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2016-17 Student Handbook

Non-Consensual Sexual Contact Definition: occurs when there is coerced, manipulated or unwanted touching, directly or through clothing, of an intimate part of a person (i.e., the genital area, groin, inner thigh, anus, buttocks, mouth or breasts) that occurs against one’s will, or without one’s consent, including when one is unconscious, intoxi-cated or otherwise unable to give consent. Non-Consensual Sexual Assault Definition: occurs when there is unwilling or noncon-sensual penetration of any bodily opening with any object or body part. This includes, but is not limited to penetration of a bodily opening without consent through use of coercion or manipulation. Forced Sexual Assault Definition: occurs when there is unwilling or noncon-sensual penetration of any bodily opening with any object or body part that is committed either by force, threat, intimidation, or through exploitation of another’s mental or physical condition of which the assailant was or should have been aware. Providing or making available to a victim, and/or using any substance (e.g. alcohol, GHB, Rohypnol, etc.) will be considered by the Administrative Hearing Officer, Honor Council, or pre-hearing Officer when determining responsibility and appropriate sanction. Use of these substances in violating this policy may constitute “Forced Sexual Assault” and result in expulsion from the University. In addition, the use of these substances by an alleged assailant may constitute violation of other University policies, and the student may be charged with these violations as well (e.g. Drugs, Harm to Persons, Disorderly Conduct, Disruptive Activity, Alcohol, etc). The use of alcohol and other drugs by either party, in conjunction with an incident of sexual assault, does not mitigate accountability for the commission of this offense or diminish the seriousness of the offense. Consent is defined as follows: • Both individuals are physically free and capable to act. • Both individuals are willing and clear about their intent to engage in sexual activities. • Silence may not in and of itself constitute consent. • Past consent of sexual activities does not imply ongoing future consent. B. Medical Attention Whatever one does following sexual assault, it is essential that medical attention be sought immediately at the nearest emergency room to protect against internal injury or disease and to assist with later prosecution. A victim should observe the following recommendations: Preserve all physical evidence of the assault, even if you (or someone you know) are unsure whether to report the crime. Do not shower, bathe, douche, eat, drink, wash your hands or brush your teeth until after you have had a medical examination. Save all the clothing that was worn during the time of the assault and bring them and any other potential evidence to the emergency room (medical exam). Place each item of clothing in a separate paper bag (do not use plastic bags). Do not clean or disturb the area where the assault occurred. C. Counseling Counseling can be critical to regaining one’s emotional balance following a sexual assault. There are trained professionals ready to assist you or refer you to other competent professionals. All assistance is free and strictly confidential as it is for other offices such as the University Police Department and the Office of Student Affairs. Counseling Services is located in CLC Suite 224 and can be contacted at 864-503-5195. D. Reporting to the University Police or Local Police If an assault occurs on University property, it should be reported to the campus police by calling 911 or 503-7777 or 503-5911 or by using a campus emergency phone. Assaults that occur off campus should be reported to the local police (911). These numbers can be used 24 hours a day, seven days a week. E. Reporting The University encourages students to report all incidents of sexual assault to the University Police, to a counselor in Counseling Services, or to the Dean of Students: 503-7777, 503-5195, 503-5107 or 503-5911 (evenings). The adverse emotional impact following sexual assault can be severe. The long term effects of the trauma of sexual violence can have serious and lasting psychological consequences. The University recognizes the importance of competent, comprehensive, sensitive professional help. Do not hesitate to contact any one of the offices listed to report any incidence of sexual violence: • Counseling Services is an on-campus resource that provides free counseling visits to students. The phone number is 503-5195. • University Police will provide on-going assistance in pursuing criminal prosecution. The phone number is 503-5911. They can also put a victim/ survivor in touch with Victim/Witness Services. • University Housing is available to assist a victim with housing needs, such as relocation. They can be reached at 503-5422. Time is absolutely critical when reporting a sexual assault. The sooner an assault is reported the easier it is to collect valuable evidence. 1‘3146 - ‘17 Student Handbook 130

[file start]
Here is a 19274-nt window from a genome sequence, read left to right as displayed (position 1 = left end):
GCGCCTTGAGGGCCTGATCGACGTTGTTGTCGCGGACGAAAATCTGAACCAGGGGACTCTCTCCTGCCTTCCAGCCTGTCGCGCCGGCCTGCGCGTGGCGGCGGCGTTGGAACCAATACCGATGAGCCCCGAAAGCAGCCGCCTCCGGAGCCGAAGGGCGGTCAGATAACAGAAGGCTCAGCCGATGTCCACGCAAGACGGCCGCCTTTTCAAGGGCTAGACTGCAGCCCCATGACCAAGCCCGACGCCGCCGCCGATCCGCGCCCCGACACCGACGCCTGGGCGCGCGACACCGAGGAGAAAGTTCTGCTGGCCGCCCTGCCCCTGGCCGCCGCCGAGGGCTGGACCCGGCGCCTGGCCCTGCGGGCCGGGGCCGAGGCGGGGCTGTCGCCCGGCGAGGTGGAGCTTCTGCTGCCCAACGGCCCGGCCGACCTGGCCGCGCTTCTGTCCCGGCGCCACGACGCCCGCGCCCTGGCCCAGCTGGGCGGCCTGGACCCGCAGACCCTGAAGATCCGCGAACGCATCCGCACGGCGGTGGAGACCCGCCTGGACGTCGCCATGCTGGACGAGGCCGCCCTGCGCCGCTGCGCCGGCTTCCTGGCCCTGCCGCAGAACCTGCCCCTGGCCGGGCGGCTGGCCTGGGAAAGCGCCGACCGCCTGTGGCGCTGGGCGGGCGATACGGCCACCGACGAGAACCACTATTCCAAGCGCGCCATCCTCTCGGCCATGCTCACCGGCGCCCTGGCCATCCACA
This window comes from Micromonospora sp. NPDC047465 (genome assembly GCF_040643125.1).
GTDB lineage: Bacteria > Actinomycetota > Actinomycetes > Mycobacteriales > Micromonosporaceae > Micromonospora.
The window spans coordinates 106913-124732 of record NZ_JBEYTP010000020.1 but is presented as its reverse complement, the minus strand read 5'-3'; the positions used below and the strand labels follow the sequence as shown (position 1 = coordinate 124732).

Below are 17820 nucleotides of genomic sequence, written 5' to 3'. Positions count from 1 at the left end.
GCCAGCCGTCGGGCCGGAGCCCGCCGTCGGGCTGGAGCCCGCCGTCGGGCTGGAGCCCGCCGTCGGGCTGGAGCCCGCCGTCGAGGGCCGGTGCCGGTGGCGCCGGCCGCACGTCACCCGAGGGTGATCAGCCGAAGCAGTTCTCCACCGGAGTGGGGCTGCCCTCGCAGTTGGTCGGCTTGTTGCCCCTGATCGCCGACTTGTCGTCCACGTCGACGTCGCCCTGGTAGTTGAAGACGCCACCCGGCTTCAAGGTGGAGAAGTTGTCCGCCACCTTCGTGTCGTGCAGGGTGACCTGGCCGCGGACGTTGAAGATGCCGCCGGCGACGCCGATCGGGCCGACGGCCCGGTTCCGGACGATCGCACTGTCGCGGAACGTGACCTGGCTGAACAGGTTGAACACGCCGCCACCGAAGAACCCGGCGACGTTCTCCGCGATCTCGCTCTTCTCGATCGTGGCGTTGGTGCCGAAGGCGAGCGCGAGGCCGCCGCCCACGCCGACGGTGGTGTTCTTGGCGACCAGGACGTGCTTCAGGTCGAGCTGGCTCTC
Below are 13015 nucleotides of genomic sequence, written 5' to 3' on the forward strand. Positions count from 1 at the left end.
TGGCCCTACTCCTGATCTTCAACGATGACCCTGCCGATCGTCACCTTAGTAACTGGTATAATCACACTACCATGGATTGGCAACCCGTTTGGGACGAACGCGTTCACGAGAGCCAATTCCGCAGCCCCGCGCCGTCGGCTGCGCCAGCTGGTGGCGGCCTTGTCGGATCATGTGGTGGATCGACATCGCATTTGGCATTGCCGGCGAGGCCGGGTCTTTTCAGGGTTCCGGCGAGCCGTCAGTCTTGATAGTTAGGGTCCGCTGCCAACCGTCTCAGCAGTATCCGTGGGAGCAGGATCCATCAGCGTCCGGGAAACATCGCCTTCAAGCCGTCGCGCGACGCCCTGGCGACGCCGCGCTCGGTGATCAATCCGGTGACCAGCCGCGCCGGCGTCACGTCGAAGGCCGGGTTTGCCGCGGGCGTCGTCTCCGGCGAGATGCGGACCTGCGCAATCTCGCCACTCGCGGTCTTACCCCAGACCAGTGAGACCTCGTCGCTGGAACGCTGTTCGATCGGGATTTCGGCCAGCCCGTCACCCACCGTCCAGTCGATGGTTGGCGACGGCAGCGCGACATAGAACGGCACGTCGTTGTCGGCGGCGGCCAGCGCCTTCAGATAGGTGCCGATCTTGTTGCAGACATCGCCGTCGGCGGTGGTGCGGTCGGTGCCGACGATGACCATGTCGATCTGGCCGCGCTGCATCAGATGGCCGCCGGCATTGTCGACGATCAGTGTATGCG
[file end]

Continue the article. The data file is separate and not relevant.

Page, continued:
2016-17 Student Handbook
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